Have you heard the saying that if you want to find out what your wife will be like in 20 years, look at her mother? Whereas that might result in a chuckle for some people, that thought was terrifying for me. As an adult survivor of child abuse at the hands of my mother, the possibility of turning out like her, of abusing my child the way she abused me, stopped me dead in my tracks.
I promised myself at an incredibly young age that the cycle of abuse would stop with me. My mother had been abused by her mother, and in turn, my mother abused me. Today I am the mother of a rambunctious, loving, caring, energetic, sweet 7-year-old daughter. She keeps me on my toes every day, and I am proud to say, I kept the promise I made to myself and to my child.
How did I do it? There are 6 strategies that I have implemented that allowed me to be the mother I am today:
1-As a scared new mom, and even after all these years of parenthood, I often have NO idea what I am doing. If someone tells you they have all the answers, I have a bridge to sell you. Each day it is my first time being a mother to my daughter at that age. Children do not come with a “how-to” manual, and each child is different. What I do know is what NOT to do. I have a list of things that I will NEVER, ever do because those were horrific things that happened to me.
Awareness is key to implementing change. If you do not know what not to do, then how are you supposed to make sure you don’t do it? How can you stop the cycle of abuse unless you are willing to confront what was done to you head-on?
So, I did. I faced every horrific thing my mother did to me. I allowed myself to feel the helplessness, the sadness, and the pain by admitting to myself that what she did was abusive. If I allowed myself to stay in denial, or to convince myself that it was somehow justified, then how could I stop it from happening at my own hands?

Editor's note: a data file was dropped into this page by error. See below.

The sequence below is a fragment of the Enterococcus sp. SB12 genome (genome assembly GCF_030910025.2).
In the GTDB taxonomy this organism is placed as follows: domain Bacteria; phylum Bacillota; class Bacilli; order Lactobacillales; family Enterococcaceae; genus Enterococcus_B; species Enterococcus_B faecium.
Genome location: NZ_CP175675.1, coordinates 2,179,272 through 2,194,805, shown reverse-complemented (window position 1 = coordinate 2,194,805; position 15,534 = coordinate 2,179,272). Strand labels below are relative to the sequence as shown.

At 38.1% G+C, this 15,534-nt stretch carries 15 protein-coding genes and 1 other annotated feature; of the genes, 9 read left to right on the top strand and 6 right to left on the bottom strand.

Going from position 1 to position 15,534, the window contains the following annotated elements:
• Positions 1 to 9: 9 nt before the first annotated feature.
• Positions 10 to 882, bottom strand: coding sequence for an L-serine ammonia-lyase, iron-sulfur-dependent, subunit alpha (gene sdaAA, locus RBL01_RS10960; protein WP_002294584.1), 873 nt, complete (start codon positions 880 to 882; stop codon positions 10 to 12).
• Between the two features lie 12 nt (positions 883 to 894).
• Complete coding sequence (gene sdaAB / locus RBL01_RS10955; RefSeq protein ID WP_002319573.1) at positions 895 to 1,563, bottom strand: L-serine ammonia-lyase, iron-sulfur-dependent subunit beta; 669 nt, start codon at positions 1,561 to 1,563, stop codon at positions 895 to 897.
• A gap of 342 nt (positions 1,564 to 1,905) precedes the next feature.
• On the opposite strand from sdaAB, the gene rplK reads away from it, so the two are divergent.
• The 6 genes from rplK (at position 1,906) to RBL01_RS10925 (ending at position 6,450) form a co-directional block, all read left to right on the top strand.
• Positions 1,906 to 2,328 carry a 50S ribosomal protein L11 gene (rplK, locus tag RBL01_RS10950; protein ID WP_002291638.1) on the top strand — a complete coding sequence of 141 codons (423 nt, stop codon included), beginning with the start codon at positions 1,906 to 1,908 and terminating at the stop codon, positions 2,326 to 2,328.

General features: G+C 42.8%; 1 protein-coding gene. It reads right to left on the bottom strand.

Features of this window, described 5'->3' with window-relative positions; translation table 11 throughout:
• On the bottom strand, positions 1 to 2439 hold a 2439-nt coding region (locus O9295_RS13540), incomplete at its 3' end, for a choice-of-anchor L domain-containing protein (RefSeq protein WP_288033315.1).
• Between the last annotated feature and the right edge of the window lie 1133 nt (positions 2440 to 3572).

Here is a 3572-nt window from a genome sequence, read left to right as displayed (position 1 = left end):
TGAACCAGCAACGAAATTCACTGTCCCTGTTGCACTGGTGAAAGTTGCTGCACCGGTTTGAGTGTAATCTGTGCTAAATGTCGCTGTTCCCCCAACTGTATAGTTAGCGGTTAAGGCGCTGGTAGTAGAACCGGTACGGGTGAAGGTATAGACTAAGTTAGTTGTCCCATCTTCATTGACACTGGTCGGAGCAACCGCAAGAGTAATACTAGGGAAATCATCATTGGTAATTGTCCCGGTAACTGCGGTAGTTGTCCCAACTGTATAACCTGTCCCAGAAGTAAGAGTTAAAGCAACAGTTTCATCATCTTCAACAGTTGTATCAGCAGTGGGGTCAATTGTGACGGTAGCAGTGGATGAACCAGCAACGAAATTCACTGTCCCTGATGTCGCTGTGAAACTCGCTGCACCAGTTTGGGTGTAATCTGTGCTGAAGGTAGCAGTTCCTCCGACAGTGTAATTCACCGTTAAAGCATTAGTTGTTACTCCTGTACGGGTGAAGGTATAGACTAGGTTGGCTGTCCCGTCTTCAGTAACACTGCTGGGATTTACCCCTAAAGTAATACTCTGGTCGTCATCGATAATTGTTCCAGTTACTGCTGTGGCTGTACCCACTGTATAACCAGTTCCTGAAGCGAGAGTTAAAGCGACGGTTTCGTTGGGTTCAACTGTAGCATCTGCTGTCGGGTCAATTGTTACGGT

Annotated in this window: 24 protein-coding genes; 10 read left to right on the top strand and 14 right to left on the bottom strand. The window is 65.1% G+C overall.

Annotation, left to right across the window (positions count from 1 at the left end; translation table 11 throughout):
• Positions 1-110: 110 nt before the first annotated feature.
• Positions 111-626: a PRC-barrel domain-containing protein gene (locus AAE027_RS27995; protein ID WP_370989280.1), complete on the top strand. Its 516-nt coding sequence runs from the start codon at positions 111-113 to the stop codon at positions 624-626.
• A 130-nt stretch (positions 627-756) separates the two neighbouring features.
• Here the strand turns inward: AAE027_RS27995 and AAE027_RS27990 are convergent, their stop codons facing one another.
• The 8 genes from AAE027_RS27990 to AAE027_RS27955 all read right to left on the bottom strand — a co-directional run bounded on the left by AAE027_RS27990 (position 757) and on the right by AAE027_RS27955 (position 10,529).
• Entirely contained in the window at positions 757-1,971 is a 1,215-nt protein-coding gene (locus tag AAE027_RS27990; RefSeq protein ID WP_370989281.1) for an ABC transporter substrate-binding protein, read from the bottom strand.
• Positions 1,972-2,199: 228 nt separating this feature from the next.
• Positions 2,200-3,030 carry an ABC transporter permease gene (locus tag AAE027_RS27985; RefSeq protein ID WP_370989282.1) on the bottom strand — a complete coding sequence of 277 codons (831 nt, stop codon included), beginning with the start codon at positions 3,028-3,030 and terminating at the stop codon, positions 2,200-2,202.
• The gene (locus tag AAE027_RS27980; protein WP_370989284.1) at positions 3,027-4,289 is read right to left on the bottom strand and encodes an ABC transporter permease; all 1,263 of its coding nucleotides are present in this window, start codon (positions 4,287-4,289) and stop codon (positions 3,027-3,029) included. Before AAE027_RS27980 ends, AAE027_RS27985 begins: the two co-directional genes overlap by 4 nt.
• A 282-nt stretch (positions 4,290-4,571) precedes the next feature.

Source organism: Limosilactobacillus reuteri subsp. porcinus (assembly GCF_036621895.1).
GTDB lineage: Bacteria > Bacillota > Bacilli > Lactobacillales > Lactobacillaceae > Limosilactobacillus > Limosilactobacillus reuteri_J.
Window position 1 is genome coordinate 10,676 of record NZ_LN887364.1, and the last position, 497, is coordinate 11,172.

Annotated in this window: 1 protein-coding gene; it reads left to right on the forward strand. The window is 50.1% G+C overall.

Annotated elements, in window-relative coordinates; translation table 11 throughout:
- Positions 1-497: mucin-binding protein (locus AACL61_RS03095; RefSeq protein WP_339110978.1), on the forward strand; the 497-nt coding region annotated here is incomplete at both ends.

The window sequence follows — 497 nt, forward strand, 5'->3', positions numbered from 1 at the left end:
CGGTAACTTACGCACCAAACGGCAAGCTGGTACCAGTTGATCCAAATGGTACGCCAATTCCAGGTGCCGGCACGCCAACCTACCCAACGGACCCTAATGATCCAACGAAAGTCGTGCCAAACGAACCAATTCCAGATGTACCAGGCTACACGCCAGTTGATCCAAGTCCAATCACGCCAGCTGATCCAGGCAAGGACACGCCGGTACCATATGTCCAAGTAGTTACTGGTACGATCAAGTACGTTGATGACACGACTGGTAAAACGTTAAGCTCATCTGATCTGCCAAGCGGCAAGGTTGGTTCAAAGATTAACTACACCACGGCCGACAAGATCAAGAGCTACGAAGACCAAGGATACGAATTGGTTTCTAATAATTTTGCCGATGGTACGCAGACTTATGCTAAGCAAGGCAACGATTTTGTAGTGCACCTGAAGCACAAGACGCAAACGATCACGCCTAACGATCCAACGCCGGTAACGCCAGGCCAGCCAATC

I used my own childhood as a roadmap of where I would never allow myself to go. With awareness, I will not always make the right choices, but I have never made an abusive one.
2-For many of us, abuse is all we know. Do not take that lack of knowledge for granted. It is crucial that we learn new and healthy ways of parenting. Don’t be afraid to get help! Read those parenting books (and roll your eyes at the things you know wouldn’t work for your child), phone a friend (or two, or three) when you are having a bad day or you need some advice on how to proceed. Read that self-help book (or two, or three) that you’ve read so many times that it is hard to make out the words. Reach out to your spouse and your therapist. It is okay to ask for help. It is not okay to continue the cycle of abuse.
3-Take time for yourself. No, really! Kids will trigger the daylights out of you, and when you are stressed, it is only natural to turn to the familiar. The familiar in our case is not an option, so do not take your well-being for granted. I repeat, do not take your well-being for granted.
On particularly stressful days I make sure my daughter is safely occupied, and then I go into my bedroom, lock the door, and vent (sometimes to my husband, and sometimes I am a frazzled woman talking to myself). My daughter knows that sometimes Mommy needs a time-out too. We openly talk about our feelings, and she knows that feeling overwhelmed or frustrated is not something that only kids have to deal with.
As parents, we are juggling a ton of responsibilities and pressure, and sometimes that might mean giving your child an extra few minutes of TV or iPad so you can engage in some relaxation exercises (for example, deep breathing or meditation). You might feel guilty about taking time for yourself, but the repercussions that can come with not giving yourself that time is a lot worse. Parenting is hard for anyone, but we have it even harder because of the hand we were dealt with. Scream into a pillow. Write in your journal. Talk to yourself in the mirror. Be your greatest friend and ally. Take that time to work on healthy coping mechanisms, and cheer yourself on for all the progress you have made. Remember, it is a marathon, not a sprint.
4- We will all make mistakes. As long as we are not abusing our children, mistakes are natural, normal, and par for the course. Accept responsibility for your mistakes, learn from them, and grow from them. Be willing to apologize to your children and recognize when you have done something wrong.